ColourOfSpring - 7:35 pm on Apr 6, 2013 (gmt 0) [edited by: ColourOfSpring at 7:43 pm (utc) on Apr 6, 2013]
Because they ARE different, and that pre-dates Google. If they treated them the same, they'd be breaking the standard.
1script already noted that, as I did - it's obvious. Everyone knows this. However, in actual reality, the www subdomain is an alias for the domain name in almost every single case. As I mentioned in my comment, the fact that Google treat them as technically different (and they are not technically wrong to treat them technically different), it's encouraged so many domain name owners to alternate between the two in the hopes that Google do indeed treat the switch as a move to a "new domain" (which it actually is, but I thought I'd use quotation marks because we all know it isn't really).
In real terms, it's just a mistake to confuse www and non-www in almost every single case because they are aliases for each other. I'm SURE Google (in reality) knows this, but officially doesn't recognise this.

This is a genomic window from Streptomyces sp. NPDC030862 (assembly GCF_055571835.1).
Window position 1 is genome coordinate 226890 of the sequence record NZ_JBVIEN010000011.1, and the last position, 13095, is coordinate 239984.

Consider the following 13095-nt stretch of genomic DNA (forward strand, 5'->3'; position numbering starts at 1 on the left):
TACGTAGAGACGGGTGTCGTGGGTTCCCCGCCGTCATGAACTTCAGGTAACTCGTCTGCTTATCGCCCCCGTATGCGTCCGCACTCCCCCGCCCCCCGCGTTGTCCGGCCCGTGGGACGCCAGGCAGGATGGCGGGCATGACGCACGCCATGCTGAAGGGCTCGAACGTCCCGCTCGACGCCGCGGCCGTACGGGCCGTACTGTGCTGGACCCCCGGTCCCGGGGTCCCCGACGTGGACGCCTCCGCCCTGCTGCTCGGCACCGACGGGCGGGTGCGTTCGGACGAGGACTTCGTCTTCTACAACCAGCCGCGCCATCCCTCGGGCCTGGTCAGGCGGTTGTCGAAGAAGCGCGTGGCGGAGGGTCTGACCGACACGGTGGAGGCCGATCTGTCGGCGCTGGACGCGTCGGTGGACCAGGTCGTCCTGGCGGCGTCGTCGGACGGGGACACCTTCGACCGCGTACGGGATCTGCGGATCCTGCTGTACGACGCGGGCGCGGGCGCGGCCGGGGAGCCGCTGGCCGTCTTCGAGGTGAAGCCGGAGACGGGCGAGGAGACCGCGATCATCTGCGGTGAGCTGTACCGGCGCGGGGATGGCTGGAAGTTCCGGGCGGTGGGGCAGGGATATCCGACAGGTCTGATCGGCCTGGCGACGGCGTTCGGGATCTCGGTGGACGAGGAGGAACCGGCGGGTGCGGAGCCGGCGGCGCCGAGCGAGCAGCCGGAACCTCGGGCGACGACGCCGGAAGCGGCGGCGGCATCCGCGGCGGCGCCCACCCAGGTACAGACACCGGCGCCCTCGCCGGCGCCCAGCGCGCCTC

Seriously, anyone who has DNS control over a domain name - they're going to make two different sites - one www, one non-subdomain (non www) - two different sites? Technically they can do that, but it would be a marketing disaster. Who is going to say "www.foo.com" is our site that sells A, foo.com sells B". Nobody does that.
[edited by: ColourOfSpring at 7:43 pm (utc) on Apr 6, 2013]